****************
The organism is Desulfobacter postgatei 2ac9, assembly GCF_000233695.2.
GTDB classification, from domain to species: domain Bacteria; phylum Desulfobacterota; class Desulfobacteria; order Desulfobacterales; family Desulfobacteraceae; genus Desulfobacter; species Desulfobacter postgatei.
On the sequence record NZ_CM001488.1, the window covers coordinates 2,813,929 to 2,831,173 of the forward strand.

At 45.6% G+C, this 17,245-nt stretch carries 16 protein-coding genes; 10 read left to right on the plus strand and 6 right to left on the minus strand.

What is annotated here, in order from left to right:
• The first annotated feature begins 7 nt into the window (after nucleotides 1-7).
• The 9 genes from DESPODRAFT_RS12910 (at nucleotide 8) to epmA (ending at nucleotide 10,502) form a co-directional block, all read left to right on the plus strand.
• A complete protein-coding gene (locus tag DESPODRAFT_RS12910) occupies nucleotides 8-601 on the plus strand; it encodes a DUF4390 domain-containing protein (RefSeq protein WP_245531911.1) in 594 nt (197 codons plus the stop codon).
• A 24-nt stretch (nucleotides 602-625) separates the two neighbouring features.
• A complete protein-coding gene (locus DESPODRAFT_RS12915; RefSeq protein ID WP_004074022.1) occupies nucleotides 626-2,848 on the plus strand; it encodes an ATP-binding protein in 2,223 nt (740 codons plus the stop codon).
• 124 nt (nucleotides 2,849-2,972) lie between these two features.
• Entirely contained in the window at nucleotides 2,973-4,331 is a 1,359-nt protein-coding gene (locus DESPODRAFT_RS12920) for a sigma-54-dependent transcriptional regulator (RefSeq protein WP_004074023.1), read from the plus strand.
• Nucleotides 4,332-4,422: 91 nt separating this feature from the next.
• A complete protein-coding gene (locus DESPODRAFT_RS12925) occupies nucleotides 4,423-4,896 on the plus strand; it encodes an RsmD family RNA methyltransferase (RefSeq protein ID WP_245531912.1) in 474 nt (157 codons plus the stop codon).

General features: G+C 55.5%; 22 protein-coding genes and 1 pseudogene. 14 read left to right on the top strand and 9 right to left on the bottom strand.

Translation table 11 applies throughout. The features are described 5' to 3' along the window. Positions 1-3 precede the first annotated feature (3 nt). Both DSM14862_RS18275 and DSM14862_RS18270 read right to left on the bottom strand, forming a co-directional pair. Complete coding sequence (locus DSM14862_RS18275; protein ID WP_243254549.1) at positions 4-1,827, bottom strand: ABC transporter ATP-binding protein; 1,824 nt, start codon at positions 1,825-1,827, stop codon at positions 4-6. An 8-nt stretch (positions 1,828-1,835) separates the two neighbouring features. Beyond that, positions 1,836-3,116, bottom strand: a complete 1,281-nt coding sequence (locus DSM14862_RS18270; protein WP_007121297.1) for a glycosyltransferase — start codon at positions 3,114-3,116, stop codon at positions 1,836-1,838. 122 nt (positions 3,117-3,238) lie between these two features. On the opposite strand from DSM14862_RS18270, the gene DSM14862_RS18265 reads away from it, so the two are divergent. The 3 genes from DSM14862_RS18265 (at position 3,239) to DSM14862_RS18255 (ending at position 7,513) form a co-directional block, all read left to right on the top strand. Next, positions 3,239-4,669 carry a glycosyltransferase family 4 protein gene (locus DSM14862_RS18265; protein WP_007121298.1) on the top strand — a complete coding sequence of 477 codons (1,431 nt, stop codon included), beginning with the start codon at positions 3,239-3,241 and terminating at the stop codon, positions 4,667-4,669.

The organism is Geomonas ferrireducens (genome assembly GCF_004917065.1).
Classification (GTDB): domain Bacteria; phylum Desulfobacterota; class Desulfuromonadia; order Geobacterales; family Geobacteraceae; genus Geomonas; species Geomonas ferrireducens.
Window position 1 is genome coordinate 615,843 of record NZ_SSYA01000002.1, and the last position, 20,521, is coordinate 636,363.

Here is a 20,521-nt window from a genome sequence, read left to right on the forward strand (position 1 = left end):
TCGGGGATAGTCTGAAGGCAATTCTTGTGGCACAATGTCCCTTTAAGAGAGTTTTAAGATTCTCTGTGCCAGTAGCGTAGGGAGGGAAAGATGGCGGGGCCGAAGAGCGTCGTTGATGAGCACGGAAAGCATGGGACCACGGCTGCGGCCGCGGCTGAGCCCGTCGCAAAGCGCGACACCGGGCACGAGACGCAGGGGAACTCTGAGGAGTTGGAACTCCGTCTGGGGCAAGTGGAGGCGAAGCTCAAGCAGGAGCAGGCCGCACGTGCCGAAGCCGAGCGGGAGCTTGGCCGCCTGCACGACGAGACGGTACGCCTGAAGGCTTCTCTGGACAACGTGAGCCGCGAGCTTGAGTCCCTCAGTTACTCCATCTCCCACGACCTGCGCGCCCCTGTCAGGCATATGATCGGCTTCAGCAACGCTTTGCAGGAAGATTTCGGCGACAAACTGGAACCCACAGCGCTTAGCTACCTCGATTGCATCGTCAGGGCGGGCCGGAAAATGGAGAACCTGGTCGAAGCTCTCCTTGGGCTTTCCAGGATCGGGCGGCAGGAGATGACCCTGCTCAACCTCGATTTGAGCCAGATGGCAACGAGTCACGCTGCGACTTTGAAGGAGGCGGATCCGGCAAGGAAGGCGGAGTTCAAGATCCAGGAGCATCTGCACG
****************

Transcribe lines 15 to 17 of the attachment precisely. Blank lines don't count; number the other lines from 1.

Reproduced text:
General features: G+C 55.5%; 22 protein-coding genes and 1 pseudogene. 14 read left to right on the top strand and 9 right to left on the bottom strand.

Translation table 11 applies throughout. The features are described 5' to 3' along the window. Positions 1-3 precede the first annotated feature (3 nt). Both DSM14862_RS18275 and DSM14862_RS18270 read right to left on the bottom strand, forming a co-directional pair. Complete coding sequence (locus DSM14862_RS18275; protein ID WP_243254549.1) at positions 4-1,827, bottom strand: ABC transporter ATP-binding protein; 1,824 nt, start codon at positions 1,825-1,827, stop codon at positions 4-6. An 8-nt stretch (positions 1,828-1,835) separates the two neighbouring features. Beyond that, positions 1,836-3,116, bottom strand: a complete 1,281-nt coding sequence (locus DSM14862_RS18270; protein WP_007121297.1) for a glycosyltransferase — start codon at positions 3,114-3,116, stop codon at positions 1,836-1,838. 122 nt (positions 3,117-3,238) lie between these two features. On the opposite strand from DSM14862_RS18270, the gene DSM14862_RS18265 reads away from it, so the two are divergent. The 3 genes from DSM14862_RS18265 (at position 3,239) to DSM14862_RS18255 (ending at position 7,513) form a co-directional block, all read left to right on the top strand. Next, positions 3,239-4,669 carry a glycosyltransferase family 4 protein gene (locus DSM14862_RS18265; protein WP_007121298.1) on the top strand — a complete coding sequence of 477 codons (1,431 nt, stop codon included), beginning with the start codon at positions 3,239-3,241 and terminating at the stop codon, positions 4,667-4,669.

The organism is Geomonas ferrireducens (genome assembly GCF_004917065.1).